What was once seen as a major distraction on college campuses is now viewed as an asset for university athletics.
The rise of competitive electronic gaming has sparked the creation of popular club teams, a few varsity programs, and an increasing offering of college scholarship money.
“eSports is quickly on its way to becoming a permanent part of the world’s athletic culture,” said eSports Observer’s Kalie Moore in a Philadelphia Inquirer report by Frank Fitzpatrick.
Villanova, Penn, and Temple are among the 750 campuses with active clubs, and 25 colleges have turned eSports into a varsity sport.
“We operate our eSports the same way we operate baseball,” said Chicago-based Robert Morris University Associate Athletic Director Kurt Melcher. “It’s an easy add for any kind of university.”
Earlier this year, Villanova even traveled to Los Angeles to compete in the 2017 League of Legends College Championship.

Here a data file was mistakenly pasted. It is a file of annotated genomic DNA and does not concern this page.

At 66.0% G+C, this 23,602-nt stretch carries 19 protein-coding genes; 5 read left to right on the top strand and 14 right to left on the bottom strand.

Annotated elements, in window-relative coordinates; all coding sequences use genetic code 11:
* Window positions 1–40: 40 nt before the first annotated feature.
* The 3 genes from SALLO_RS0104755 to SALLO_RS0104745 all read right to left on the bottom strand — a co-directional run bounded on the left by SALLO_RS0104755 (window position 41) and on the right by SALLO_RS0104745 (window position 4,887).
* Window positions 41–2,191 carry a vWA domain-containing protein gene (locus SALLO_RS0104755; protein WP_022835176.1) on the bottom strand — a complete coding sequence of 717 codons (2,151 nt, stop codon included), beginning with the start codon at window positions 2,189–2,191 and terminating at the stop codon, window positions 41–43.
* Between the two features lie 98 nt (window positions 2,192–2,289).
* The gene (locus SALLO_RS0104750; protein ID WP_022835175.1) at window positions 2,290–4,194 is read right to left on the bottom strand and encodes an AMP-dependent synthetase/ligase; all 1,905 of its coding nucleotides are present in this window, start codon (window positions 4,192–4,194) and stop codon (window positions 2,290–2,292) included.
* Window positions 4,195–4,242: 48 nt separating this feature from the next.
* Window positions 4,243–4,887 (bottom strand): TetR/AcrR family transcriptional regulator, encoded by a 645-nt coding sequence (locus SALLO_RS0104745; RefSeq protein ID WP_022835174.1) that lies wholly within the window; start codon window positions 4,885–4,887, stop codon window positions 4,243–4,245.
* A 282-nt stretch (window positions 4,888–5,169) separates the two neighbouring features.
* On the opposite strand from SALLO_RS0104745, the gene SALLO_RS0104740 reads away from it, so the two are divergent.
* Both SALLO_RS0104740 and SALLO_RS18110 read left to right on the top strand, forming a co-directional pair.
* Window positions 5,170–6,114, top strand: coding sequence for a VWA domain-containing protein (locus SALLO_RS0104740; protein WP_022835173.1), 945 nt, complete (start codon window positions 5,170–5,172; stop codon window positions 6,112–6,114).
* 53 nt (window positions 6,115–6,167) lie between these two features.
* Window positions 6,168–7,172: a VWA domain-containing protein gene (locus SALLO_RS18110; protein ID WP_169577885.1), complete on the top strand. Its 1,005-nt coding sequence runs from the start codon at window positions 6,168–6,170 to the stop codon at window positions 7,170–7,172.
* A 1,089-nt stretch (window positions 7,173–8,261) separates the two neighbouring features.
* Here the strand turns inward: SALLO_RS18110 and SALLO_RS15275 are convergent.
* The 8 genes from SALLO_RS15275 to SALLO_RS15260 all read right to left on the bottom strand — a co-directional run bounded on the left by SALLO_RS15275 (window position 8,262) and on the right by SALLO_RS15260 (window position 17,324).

“It’s certainly gaining ground,” said Villanova eSports club member Joe Colson. “In countries like China and Korea, it’s huge and competing with major sports. I wouldn’t expect it to reach that point here, but I do think it will continue to grow.”
The topic is one that will be discussed on Oct. 4 by Brian Selander – the Entrepreneur in Residence at SeventySix Capital, a leading venture capital firm based in Radnor – in the Suburban Philadelphia Speaker Series at People’s Light and Theatre in Malvern.
Reserve your tickets by clicking here.
Read more about the rise of college scholarships for eSports in the Philadelphia Inquirer here.